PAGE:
Tuesday, August 03, 2010

Beginner Hand Sewing: Simple-to-Make Pin Cushion

I am now making a few things for sewing equipment, such as pincushions, needle cases, scissor case and thread container.  This pin cushion is much easier than the one in the previous post.
The check fabric is commonly called gingham, and some types are the same on the back as on the front, so you will not need to worry about the right or wrong side of the fabric. However, if you get the cotton check,  the wrong side will be more faded and you will need to remember to sew it with the right sides facing each other, before turning it inside out.
Using two pieces of fabric, arrange it as straightly as you can together.  Place a piece of cardboard,  cut from a cereal box or anything you have,(approximately 4 x 4 inches) on the fabric, matching the edges to the lines of the check print, and draw away from the edge of the cardboard about a half an inch or an inch, following the lines on the check. Click on for a closer view.
Cut out on that line you drew that is a half inch larger than your piece of cardboard. You can make a square or a rectangle, any size you want, from your cardboard.
Once you have cut that out, trace around the actual cardboard piece with your pencil as you see, above.
It should look something like this. Remember you have two layers of fabric.
Beginning at one end of the piece, sew one fourth inch away from the drawn line. It does not have to be exactly that much, but you cannot sew on the line, because it will make it too small to insert the cardboard. 
Sew three sides, leaving one end open for stuffing.
 Turn the piece inside out and carefully push out the corners with your scissors.
Now insert your cardboard. This is necessary to keep the pins and needles from going clear through the pin cushion and hurting your hands or damaging a table or surface where it put.
Stuff it firmly, with as much stuffing as will fit and still be able to close the opening.
Push the stuffing into the corners with your scissors.
Fold over the ends to the inside, one fourth inch, and pin. 
If you find that there is not enough fabric on that open end to fold over, you might have to pull out the cardboard and trim it a little.  Put it back inside the cushion, fold over the hem, and pen it. Stitch with a regular running stitch, or an over-cast stitch.
When it is finished, manipulate it with your hands to even out the filling.
You can also use a pin cushion to secure your buttons while you are sewing.
If you have any scraps of trim, you can use it on something like this. Just stitch in and out of the spaces on fancy trim like this, and secure the ends by making several stitches in the same place.  You might need some clear tape to prevent unravelling on some trims, but the needle will go right through it easily.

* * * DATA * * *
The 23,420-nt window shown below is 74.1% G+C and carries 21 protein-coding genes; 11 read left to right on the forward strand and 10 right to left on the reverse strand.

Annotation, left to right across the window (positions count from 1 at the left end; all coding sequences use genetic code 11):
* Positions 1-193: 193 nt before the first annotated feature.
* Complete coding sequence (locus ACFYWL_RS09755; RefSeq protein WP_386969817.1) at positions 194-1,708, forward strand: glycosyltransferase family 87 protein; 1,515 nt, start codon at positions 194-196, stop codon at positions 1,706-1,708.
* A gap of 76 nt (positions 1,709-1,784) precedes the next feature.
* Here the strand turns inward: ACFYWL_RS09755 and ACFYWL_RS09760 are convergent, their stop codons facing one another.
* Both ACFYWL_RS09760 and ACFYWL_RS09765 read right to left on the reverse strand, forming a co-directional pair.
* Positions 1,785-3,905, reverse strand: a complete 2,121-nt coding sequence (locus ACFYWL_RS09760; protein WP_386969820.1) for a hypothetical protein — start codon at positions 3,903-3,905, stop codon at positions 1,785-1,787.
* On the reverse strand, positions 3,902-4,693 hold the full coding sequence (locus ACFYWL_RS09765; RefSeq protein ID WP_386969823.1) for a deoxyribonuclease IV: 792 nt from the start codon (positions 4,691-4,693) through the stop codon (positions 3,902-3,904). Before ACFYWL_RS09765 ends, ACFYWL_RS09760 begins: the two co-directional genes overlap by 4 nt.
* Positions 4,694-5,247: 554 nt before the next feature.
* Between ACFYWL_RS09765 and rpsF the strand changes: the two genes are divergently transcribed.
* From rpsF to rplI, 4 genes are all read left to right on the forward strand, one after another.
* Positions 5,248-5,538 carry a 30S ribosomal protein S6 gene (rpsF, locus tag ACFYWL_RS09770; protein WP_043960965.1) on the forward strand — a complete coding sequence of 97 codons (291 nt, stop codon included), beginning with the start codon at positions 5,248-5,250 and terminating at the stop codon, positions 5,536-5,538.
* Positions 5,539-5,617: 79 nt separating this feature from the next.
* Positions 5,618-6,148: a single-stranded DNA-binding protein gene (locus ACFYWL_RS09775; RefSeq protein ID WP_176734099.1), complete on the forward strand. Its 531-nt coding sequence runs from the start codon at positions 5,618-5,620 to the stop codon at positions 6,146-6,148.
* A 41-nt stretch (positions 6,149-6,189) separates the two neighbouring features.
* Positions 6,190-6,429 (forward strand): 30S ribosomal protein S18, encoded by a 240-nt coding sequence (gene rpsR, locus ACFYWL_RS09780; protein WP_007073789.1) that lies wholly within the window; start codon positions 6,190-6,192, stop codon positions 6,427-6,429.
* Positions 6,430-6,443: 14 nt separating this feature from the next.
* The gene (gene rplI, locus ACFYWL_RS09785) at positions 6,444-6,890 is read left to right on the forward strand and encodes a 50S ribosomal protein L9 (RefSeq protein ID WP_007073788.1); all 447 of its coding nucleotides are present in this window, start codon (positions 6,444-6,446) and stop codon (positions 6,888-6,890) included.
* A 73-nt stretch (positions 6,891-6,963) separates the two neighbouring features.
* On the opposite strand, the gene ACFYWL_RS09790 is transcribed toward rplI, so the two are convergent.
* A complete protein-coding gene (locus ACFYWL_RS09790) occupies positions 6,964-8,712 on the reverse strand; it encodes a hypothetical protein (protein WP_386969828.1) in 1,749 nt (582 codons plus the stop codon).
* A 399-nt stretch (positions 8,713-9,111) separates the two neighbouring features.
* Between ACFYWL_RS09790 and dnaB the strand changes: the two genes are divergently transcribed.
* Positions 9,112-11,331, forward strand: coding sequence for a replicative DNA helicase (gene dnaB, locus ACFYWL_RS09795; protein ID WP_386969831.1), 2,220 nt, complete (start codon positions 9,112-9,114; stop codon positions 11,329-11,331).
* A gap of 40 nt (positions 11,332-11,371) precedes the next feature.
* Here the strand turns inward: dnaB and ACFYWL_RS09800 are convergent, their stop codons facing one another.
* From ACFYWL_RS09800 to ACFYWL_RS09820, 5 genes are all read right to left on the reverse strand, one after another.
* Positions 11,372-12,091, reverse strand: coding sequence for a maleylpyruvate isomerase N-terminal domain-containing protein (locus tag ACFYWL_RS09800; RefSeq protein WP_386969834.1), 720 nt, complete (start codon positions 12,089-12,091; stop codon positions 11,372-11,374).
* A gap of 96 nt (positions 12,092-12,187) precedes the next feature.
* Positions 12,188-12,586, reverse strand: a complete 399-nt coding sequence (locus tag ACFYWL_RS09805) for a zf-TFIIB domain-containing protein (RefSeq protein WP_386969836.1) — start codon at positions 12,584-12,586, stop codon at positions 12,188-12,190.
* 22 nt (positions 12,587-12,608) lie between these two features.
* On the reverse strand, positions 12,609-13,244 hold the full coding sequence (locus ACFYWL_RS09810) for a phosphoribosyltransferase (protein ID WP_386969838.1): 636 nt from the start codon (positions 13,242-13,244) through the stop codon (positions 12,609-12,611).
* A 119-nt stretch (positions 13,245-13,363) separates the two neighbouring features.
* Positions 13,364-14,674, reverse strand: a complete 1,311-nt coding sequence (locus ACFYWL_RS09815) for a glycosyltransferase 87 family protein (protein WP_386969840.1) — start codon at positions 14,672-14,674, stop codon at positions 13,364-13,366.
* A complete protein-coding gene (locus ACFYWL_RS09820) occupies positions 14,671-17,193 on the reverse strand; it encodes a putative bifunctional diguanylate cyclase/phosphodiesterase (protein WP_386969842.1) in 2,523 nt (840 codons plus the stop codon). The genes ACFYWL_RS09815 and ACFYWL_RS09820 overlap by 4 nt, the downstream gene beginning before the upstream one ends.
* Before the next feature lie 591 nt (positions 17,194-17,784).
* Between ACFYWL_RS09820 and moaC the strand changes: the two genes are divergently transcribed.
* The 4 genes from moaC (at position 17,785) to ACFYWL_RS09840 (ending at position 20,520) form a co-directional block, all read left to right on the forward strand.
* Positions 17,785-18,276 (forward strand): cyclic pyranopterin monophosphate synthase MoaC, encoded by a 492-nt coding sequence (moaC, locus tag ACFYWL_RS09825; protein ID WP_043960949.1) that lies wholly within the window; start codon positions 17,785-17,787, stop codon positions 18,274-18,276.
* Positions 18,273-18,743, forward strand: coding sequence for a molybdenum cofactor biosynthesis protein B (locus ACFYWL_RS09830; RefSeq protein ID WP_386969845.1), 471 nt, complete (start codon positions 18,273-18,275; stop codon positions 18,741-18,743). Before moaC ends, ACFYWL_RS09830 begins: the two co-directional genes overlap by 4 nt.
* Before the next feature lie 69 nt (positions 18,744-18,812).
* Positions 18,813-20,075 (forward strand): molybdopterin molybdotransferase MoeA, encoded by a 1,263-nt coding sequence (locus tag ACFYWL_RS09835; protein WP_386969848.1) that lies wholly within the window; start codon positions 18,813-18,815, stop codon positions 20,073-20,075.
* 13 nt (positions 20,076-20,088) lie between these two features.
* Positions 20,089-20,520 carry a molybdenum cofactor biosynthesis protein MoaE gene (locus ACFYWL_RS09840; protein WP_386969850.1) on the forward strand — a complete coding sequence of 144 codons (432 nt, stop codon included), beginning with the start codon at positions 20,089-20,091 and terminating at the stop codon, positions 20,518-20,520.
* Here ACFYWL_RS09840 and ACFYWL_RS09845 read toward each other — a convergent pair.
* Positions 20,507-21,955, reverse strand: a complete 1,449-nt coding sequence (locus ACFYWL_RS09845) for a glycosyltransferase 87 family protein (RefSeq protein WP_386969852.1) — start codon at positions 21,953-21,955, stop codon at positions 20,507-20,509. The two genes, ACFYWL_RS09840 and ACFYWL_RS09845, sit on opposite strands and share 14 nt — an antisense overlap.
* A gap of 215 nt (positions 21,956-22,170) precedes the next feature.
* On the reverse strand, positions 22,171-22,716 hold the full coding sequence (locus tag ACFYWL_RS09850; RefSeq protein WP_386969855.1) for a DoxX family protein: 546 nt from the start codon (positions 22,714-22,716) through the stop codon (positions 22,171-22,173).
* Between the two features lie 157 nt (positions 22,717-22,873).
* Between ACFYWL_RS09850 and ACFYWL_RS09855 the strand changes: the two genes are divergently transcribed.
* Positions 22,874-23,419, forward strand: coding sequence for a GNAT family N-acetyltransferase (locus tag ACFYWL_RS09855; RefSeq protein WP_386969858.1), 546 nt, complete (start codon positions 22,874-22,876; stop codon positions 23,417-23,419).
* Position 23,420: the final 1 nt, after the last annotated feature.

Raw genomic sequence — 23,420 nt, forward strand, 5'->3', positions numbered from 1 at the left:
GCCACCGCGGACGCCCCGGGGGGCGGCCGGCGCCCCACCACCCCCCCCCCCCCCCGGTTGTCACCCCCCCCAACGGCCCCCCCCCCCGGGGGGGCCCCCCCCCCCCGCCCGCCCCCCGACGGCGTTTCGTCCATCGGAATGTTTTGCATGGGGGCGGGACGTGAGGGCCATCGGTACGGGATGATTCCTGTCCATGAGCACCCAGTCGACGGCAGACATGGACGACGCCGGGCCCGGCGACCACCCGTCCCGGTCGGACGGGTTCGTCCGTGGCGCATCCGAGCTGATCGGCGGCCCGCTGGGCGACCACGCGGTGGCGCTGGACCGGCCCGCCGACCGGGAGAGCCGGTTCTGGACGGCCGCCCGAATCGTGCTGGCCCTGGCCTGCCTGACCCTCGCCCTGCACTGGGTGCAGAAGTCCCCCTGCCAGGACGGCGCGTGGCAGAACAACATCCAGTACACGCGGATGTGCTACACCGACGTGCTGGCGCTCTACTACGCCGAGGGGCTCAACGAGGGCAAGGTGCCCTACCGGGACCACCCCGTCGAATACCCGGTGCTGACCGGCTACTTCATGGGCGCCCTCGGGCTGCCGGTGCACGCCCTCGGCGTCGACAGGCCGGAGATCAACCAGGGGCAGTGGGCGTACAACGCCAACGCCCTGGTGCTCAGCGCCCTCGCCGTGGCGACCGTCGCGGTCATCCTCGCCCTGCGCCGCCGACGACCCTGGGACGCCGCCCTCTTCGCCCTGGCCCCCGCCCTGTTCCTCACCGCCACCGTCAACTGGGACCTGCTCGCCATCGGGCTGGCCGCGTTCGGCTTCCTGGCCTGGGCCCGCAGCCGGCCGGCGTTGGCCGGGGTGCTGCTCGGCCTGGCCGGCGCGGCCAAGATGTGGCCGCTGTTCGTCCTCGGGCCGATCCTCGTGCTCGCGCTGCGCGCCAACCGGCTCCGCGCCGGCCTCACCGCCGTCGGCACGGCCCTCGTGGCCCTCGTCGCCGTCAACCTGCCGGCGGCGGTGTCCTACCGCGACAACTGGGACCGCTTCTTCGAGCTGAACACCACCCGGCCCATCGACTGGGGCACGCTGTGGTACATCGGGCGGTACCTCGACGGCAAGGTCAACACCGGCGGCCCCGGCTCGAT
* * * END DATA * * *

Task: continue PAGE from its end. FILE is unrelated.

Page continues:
Sew a little satin rose on it for decoration, and put on some pins and buttons that match the cloth.  You can make your own satin ribbon roses, but that might have to be  a later post.


Grace said...

Oh, it is so very pretty! Thank you so much for sharing! I am a beginner sewer, and hand sew all of my little projects; it is so hard to find tutorials that use hand sewing, so this is very helpful!
Thank you again!

Anonymous said...

What a pretty little pincushion! Thank you for another enjoyable and wholesome post. Thanks for answering my question about ball fringe. When I add it to my homesewn muslin curtains, they'll look just like the pricey ones I liked in a catalog.

Anonymous said...

This is something I would like to make as Christmas gifts this year as part of a sewing kit I can put together. Thank you for sharing all your wonderful ideas about sewing simple things.

Anonymous said...

That is so pretty! Much more charming than the "tomato" I've been using. I think I'll have my daughter help with this project-she'll love it.
Thank you again for all the hand sewing tutorials-I love them.

Anonymous said...

Oh, I love the pink gingham!! So very pretty. After making the square one, I think I'd like a pink gingham one made in the round fashion of your last post, with a little delicate lace stitched around the circle on top, with some ribbon roses.....and couldn't the stuffing be scented with a few drops of rose or lavender essential oil, to give the whole sewing basket a delicious aroma? or would the oils be bad for the pins/needles?

Thank you for the continuing inspiration. I really appreciate your teaching us to make things by hand, it is a wonderful antidote to the uncertainty we live with in these latter days!


Lydia said...

Yes, what a great thing to add a few drops of scent or spray favorite perfume on the stuffing before you draw up the threads and finish off the pin cushion.

Ladies can choose the kind of print and fabric they feel happiest with, such as homespun blue for a country look, or little prints that interest them on a certain theme.

These are crafts I have to squeeze in time for, which is mainly 6 in the morning before I have to do anything else. Therefore, they are done rather hurriedly, but if you are teaching girls to do it, you can take plenty of time and make them look a lot better!! That is one of the purposes for showing these, to make you realize you can do it and even improve on the style or technique if you like.

Anonymous said...

Hi, Lady Lydia! I asked a while ago about whether one could hand-stitch a simple skirt and am pleased to have found a simple instruction...my eight year old is so enthusiastic, she's a joy to behold, stitching away. We just got our fabric at Walmart, and she picked a doggie print :) I picked a pink/green paisley. Thank you for encouraging us, it's been wonderful!
Gina in RI

Anonymous said...

Thank you so much for this turtorial. I finally plucked up the courage this week and bought some fabric at Wal-Mart. I just made my pin cushion. It is not amazing, but it is a start. Thank you for being so helpful and encouraging.